Clicker Training Horses – Positive Reinforcement


Clicker Training Horses 

 

Positive Reinforcement

Adding Nice Things

Positive reinforcement (+R) is about giving the animal something nice (appetitive) when they do something we ask; reinforcing the behaviour that happened.  In learning theory terms, positive means ‘adding’, and reinforcement means the behaviour will be more likely to happen again when we ask for it.

Sounds simple !

Are We Having Fun Yet ?

When we use +R to train, our aim to make it fun for the horse to do the things we ask them to do.  The horse does what we ask because they know there are reinforcers (things that they want) once they do the behaviour.  If they really did not want to do what we ask then the reinforcer would not be powerful (salient) enough and the horse would not perform the behaviour.

Positive Reinforcement 

Saliency

It is important that we know that the reinforcer we are using is salient enough for the horse to want to work for it.  Saliency means that the reinforcer has to be important enough to the horse at that moment in time for them to want the reinforcer and want to work to earn the reinforcer.

What is salient to the horse at any moment in time can change depending on physiological state; how tired, hungry, stressed, scared etc they are.  The saliency of a reinforcer can also increase or decrease depending on the training we have been doing.  If we have just done a long training session or a particularly mentally tough session, the saliency of that reinforcer we were using might appear to drop.  So we need to be aware of how the reinforcers are working and why.

When a horse stops performing a behaviour for the reinforcer, we have to ask why.  We need to understand what has changed, read this as feedback to us as trainers and adapt our training (or the reinforcer we are using) accordingly.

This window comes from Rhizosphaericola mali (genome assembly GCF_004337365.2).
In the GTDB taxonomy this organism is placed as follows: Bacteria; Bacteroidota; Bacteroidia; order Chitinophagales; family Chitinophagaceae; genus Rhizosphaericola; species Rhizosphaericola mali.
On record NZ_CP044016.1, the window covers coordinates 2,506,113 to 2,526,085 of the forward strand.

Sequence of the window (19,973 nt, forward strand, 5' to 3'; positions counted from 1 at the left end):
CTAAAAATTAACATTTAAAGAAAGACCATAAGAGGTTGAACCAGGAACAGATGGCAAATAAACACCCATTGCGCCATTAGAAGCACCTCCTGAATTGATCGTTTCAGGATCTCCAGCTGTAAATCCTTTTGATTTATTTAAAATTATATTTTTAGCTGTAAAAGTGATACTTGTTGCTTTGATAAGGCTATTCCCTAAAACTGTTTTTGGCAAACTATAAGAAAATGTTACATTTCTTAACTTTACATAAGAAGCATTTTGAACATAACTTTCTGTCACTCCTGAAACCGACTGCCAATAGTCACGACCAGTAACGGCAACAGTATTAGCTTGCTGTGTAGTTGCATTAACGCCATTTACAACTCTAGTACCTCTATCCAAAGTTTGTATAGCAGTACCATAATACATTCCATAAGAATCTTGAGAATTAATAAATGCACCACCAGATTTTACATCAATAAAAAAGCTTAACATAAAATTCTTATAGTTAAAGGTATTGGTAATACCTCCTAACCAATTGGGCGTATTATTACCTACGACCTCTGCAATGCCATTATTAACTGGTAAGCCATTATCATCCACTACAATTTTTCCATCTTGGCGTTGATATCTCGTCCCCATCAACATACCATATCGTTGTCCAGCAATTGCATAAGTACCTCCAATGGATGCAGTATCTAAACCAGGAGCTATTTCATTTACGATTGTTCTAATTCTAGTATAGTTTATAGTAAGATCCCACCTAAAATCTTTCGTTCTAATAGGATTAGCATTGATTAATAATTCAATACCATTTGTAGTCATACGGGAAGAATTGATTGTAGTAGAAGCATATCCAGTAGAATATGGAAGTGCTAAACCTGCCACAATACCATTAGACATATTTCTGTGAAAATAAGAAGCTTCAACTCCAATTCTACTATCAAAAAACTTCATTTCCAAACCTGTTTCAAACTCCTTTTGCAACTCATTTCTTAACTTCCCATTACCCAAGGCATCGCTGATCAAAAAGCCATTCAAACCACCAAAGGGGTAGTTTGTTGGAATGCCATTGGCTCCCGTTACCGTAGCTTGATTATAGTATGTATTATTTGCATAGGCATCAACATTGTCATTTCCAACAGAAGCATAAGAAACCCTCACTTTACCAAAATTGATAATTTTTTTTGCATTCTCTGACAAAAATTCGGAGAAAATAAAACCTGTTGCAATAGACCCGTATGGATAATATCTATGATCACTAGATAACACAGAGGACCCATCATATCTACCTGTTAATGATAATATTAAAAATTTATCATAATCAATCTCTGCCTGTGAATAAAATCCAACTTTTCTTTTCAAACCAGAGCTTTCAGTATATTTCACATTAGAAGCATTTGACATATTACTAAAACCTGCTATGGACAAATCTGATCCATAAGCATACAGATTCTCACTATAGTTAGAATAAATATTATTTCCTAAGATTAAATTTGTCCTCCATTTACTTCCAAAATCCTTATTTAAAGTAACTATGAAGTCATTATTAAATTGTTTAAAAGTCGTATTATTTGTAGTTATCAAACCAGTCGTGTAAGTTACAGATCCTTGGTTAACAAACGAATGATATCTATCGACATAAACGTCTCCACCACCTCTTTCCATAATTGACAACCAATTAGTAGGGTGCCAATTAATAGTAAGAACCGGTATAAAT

Is My Reinforcer Working ? 

How do we know if the reinforcer is working ?  The simple way to assess this is; if the behaviour is happening again and again (the horse is working to get the reinforcer) then your reinforcer is doing the job you want it to do.  If the behaviour is not happening again when you ask for it, that does not automatically mean your reinforcer is not working, but it would be one thing you want to look at.  You also need to check if you have asked too much of your horse, the training session was too long, there are too many distractions etc.  While addressing other potential options you also need to look at your reinforcer and test it.

However, if the horse did not want to do the behaviour, we could make them do it but, when we make them do the behaviour, we have to ask why they are performing the behaviour.  Are they doing it because they think it is fun, or because they have no other choice ?  If it is the latter then we may find the +R we are using is actually not working.  The horse is not responding to the +R, rather they are responding because they know if they do not there will be consequences.

What Reinforcer Should I Use ?

However, there are going to be times when food is not what is going to be top on the horses’ priority list.  We can use these other reinforcers instead of food when appropriate.  These reinforcers could be another behaviour, to move after being stationary, to stand after movement, to approach a mare (for stallions) and more.  To use the other reinforcers is getting in to advanced training and requires careful planning and understanding of what the horse will actually find reinforcing. 

Stick With Food

If you are in doubt about what to use as a reinforcer, stick with food.  If your horse is not taking the food go back a few steps in your training plan, check in with the 10 laws of shaping a behaviour

If you would like to find out more about clicker training in your area; please email me at info@smaarthorses.co.uk

Happy Clicking
Amanda
www.smaarthorses.co.uk

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